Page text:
An oval, porcelain white basket with raised sides perforated with four panels of open trellis work, the intersections decorated with florettes formed of yellow and blue dots. Between the panels of trellis, inside and outside, are painted sprays of flowers in raised white rococo borders. The bottom of the basket is decorated with bunches of flowers. The basket has a twisted Sheffield plate swing handle.
Metal Metal has always been associated with strength. In peacetime, it is a symbol of wealth and power; in times of war, it is forged into deadly weapons or used to protect the human body from harm. Its surface can be pierced into intricate patterns without weakening the internal structure. The strongest metals can be used for moving parts and to reinforce or join other components. Metal is also one of the most versatile materials. Pure metals can be combined to form alloys, with varying decorative qualities and uses. Liquid metal can be poured into moulds to make casts sheet metal can be cut, beaten and welded into objects or drawn into fine wire to weave a delicate mesh. Makers can work metal on a large or tiny scale, shape it into sharp angles or soft organic curves, give it a matt texture or polished mirror-like sheen... or even melt it down and start all over again.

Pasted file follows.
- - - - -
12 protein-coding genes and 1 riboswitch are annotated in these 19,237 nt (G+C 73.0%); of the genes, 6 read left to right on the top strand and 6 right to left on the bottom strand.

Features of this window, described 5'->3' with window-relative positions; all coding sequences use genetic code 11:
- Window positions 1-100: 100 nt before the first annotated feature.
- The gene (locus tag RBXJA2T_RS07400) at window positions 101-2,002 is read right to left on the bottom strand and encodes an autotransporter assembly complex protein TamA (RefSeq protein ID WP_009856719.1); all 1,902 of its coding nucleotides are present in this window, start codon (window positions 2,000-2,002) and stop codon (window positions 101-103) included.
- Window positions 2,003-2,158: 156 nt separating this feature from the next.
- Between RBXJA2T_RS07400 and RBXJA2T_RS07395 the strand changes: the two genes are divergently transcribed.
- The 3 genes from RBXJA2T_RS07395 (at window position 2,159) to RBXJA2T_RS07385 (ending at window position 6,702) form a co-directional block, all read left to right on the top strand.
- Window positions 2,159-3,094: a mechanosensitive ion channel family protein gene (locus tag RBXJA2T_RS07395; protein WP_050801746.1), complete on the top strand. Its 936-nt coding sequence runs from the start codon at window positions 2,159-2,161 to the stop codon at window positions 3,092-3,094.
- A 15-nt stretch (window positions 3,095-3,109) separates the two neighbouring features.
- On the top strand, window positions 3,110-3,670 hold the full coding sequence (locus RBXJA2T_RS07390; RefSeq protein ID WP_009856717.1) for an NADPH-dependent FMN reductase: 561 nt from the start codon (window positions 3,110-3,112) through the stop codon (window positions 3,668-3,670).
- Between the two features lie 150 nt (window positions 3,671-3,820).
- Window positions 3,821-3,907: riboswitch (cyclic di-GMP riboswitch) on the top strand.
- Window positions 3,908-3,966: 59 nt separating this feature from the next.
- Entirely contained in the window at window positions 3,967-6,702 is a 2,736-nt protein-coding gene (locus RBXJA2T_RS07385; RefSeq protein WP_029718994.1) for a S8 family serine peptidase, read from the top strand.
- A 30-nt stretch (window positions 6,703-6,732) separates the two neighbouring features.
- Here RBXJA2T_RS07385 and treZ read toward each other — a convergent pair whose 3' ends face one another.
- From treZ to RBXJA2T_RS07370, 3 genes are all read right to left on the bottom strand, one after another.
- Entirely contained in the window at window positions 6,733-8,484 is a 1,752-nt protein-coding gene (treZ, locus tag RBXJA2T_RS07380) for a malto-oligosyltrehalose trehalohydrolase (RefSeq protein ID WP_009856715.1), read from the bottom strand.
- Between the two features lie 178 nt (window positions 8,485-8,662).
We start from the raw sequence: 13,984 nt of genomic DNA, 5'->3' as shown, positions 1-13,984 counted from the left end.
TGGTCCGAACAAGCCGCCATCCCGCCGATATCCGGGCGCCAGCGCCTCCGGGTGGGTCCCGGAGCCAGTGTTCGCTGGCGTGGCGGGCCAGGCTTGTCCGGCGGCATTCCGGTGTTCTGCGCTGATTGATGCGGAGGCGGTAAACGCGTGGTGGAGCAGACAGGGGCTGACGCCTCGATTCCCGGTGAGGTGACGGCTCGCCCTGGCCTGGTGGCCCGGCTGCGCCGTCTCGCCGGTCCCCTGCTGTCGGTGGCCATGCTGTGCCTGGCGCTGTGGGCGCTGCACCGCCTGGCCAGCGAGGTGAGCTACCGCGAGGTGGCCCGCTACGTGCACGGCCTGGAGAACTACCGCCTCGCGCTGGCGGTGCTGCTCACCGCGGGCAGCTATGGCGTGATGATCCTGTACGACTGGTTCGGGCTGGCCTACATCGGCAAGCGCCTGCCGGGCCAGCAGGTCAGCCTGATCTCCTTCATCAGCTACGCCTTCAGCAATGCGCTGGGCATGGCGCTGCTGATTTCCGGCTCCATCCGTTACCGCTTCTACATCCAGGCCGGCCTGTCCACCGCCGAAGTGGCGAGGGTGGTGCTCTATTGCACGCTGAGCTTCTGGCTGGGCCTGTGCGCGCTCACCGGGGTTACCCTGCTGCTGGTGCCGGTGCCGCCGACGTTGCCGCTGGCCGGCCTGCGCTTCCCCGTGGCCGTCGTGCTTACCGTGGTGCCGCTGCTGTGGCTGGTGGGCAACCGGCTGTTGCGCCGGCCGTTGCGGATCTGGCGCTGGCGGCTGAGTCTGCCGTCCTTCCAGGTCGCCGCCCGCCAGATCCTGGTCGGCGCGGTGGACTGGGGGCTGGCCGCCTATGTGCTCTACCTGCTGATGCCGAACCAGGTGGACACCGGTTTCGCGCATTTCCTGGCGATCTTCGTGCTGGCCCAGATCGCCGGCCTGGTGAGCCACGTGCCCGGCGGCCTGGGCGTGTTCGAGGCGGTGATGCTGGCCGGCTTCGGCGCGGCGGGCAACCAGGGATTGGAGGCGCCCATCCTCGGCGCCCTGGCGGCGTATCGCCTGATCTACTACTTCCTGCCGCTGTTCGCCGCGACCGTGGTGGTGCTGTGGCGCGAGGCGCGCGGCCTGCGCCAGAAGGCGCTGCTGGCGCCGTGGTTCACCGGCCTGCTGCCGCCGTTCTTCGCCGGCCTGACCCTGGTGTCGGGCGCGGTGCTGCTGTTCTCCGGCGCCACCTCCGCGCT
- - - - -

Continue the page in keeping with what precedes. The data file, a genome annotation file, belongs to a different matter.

object: 7.5cm x 25cm
Place of creation
Harold Raby bequest
© Manchester Art Gallery